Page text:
Nick Discombe, Chairman

Published in Megabuyte, January 2013. Original article here (£).

discombeThe Megabuyte Interview: Nick Discombe
When Nick Discombe said he wanted a different kind of challenge, a former colleague warned he wouldn’t be any good at being a non-executive. “I was told I was too hands on,” says Discombe, “which in part is what spurred me on.” This was five years ago now, back when Discombe had just overseen the $1bn sale of Nasdaq-listed Witness Systems in his last CEO role. Now five companies look to Discombe as their non-executive chairman: Iris Software (operating as CHS and IAS), SSP Holdings, Lumesse, and Thompson Online Benefits. As experiments go, this non-exec thing is working out quite well for Discombe, he laughs: “So far so good!”

Of course, this is an understatement, as Discombe prefers to let his achievements speak for him. He could be a lot more boasting of his successes if he wanted, I point out towards the end of our chat, but Discombe won’t be pushed: “That doesn’t help anyone, does it! I could sit here and list my achievements, but the last thing a CEO wants to hear from a chairman is how great he or she might have been at some point in some irrelevant time.” Discombe is speaking light-heartedly, before turning serious: “The most important thing you can do as a chairman is to listen. It’s nothing to do with you; it’s all about the CEO and the company. Your job is how can you help them be as successful as they possibly can.”

Intersections of opportunity
Discombe has ensconced himself in the so-called rock’n’roll room at Hellman & Friedman’s London offices during the morning of our meeting, looking business casual in a blue shirt, dress trousers and gadgets strewn across the table. With various British Invasion musicians watching from the photos on the walls, we get into the interview from a somewhat backwards angle, as Discombe’s offer of refreshments results in a trip to the kitchen where the chairman-of-five makes us coffee. We get chatting about the nimbleness of Cloud-only tech companies; Discombe is recently back from the West Coast where he likes to keep his hand in: “One of the things that’s struck me is how fast Saas is impacting mainstream application software. Saas used to be aimed more at niches and verticals [like e-commerce, social, and gaming], but next generation software across the enterprise is coming out of the US now. This is a really exciting time to be in mainstream software.”

What Discombe is most interested in now, he says as he manoeuvres a coaster under my coffee mug, is exploiting new intersections of the market created by disruptive technology. “The big companies surrounding an area disrupted by new technology often don’t have the blended skills necessary to take advantage of opportunities that can arise. Either it’s difficult for them to compete, or they don’t focus on it because they don’t see it as important. [This] creates space for young and innovative companies to thrive.” An example is Thompson Online Benefit, which Discombe has chaired since March 2011: “They work with payroll providers like ADP, application providers like SAP and Workday, and consultancy firms like Towers Watson. Here’s a UK company that’s managed to sign up Google, Apple and Goldman Sachs internationally for what it does. They sit in an area where Saas is a critical component, but they also understand financial services well enough to deliver the next generation of flexible benefits solutions.”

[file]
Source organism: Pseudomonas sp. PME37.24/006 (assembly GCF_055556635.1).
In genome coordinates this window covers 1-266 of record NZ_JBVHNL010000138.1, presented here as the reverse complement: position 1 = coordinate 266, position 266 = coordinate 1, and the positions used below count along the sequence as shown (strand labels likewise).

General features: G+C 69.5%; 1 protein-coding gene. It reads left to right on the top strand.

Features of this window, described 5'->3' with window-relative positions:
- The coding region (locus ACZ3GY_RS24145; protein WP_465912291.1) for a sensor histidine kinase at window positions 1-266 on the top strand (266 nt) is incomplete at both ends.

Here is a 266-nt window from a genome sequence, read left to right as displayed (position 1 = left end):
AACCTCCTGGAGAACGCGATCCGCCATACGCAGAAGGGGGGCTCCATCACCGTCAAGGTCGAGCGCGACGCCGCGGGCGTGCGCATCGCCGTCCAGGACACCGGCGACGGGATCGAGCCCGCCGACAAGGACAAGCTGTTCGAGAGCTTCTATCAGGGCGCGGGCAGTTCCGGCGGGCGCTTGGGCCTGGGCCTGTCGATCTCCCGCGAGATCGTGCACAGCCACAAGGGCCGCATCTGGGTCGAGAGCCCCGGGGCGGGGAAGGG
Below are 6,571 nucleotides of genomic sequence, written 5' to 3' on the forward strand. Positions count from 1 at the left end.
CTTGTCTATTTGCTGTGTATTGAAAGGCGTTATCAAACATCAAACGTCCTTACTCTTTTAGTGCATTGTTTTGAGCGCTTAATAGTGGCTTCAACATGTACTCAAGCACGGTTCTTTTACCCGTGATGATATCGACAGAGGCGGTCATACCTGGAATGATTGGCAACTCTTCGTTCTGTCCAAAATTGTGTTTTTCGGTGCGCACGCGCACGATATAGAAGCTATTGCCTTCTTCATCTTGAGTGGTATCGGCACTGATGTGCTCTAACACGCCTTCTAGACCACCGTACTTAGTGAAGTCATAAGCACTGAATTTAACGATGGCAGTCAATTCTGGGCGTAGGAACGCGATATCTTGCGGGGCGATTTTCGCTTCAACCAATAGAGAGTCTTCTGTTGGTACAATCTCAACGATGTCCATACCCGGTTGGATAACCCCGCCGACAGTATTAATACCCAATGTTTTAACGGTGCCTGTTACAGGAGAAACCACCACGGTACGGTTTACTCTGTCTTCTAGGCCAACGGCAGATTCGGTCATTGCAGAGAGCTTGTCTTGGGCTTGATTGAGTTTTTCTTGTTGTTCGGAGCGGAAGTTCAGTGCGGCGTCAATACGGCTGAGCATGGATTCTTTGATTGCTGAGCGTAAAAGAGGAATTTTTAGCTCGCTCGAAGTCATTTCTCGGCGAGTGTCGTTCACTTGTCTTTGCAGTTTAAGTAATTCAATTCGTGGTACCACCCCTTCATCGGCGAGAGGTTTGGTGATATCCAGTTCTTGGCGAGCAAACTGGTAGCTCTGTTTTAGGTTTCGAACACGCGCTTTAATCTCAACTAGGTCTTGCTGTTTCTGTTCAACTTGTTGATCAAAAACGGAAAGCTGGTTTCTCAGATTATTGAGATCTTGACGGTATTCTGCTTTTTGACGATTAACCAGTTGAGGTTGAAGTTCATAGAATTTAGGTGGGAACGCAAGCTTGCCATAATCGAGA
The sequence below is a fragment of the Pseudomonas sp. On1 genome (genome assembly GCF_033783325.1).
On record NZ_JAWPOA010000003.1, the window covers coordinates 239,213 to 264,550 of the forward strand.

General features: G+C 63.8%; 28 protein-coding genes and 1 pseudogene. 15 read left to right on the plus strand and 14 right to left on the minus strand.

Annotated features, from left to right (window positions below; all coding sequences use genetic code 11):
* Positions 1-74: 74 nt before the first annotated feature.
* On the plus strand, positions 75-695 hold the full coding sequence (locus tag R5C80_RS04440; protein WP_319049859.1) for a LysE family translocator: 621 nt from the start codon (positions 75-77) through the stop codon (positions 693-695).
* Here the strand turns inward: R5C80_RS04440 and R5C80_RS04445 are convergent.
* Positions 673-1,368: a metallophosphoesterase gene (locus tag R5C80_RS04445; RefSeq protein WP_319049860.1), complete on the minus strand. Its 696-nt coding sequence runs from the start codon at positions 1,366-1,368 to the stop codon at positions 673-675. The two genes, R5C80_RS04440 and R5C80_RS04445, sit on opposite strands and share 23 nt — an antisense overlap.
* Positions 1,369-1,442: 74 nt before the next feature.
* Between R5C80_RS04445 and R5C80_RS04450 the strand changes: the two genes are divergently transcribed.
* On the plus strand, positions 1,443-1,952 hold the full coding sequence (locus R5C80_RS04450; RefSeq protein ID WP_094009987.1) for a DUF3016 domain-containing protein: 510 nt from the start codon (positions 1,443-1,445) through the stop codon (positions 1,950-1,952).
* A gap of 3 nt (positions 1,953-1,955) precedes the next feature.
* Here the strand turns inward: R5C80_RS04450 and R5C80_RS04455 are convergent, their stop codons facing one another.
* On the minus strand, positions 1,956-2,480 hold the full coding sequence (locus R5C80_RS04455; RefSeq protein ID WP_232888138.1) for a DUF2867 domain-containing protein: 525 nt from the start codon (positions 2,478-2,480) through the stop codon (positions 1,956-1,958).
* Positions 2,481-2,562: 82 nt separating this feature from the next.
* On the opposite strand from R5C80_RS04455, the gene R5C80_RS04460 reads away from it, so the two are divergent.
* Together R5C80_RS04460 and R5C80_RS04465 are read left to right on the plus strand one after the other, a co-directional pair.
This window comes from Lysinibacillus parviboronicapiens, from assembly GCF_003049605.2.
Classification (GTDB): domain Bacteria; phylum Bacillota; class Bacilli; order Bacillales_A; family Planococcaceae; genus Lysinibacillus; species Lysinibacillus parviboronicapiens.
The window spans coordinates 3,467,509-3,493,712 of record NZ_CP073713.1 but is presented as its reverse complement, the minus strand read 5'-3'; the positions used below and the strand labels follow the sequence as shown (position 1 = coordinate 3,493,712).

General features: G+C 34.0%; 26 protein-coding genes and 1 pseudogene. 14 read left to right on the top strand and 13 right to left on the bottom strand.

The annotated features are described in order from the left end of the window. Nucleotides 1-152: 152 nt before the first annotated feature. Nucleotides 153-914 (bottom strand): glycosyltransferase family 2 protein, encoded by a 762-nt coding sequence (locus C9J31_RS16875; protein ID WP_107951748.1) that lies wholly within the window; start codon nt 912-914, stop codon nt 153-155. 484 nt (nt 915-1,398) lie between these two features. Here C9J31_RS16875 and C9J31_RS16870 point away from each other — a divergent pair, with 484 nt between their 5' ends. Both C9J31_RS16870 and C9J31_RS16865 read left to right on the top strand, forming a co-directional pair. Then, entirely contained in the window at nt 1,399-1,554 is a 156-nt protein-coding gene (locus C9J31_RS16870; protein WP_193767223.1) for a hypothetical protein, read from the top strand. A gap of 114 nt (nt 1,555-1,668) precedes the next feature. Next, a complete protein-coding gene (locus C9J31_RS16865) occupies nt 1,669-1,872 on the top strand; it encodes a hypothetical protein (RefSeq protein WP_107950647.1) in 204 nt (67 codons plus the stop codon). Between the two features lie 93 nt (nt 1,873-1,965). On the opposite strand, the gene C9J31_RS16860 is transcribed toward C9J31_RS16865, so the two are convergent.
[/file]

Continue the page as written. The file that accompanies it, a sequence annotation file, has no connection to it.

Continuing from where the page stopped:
Discombe’s first experience with opportunities created by disruption came back when he was CEO of Eyretel, where traditional voice services intersected with the internet. Discombe, now 50, joined Nasdaq-listed Witness Systems when it acquired LSE-listed Eyretel in 2003, departing after leading its sale in 2007. His chairmanships of Iris Software and SSP Holdings both stem back to 2009, while Lumesse has been his charge since 2010. This is another business sitting in a sweet spot: “Here you have a different dynamic, with customers traditionally acquired on a premise-point solution that included talent acquisition, management and compensation. Today these solutions are increasingly on Saas, and covering multiple modules. The disruption comes from the technology, plus customers looking for more integrated end-to-end solutions to cover more of their workflow.”

Good, hard lessons
From his base near Guilford, Discombe’s five chairmanships ensures a varied schedule. This week he has a board meeting, an investor meeting, and a dinner with a CEO and representatives of a US company they may acquire. The previous day he spent with another CEO discussing issues facing the company. “If the relationship is good I tend to chat with the CEO on the phone at least a couple of times a week. This depends on what’s going on,” says Discombe. “It’s that variety that’s interesting. I love the flexibility and the challenge.”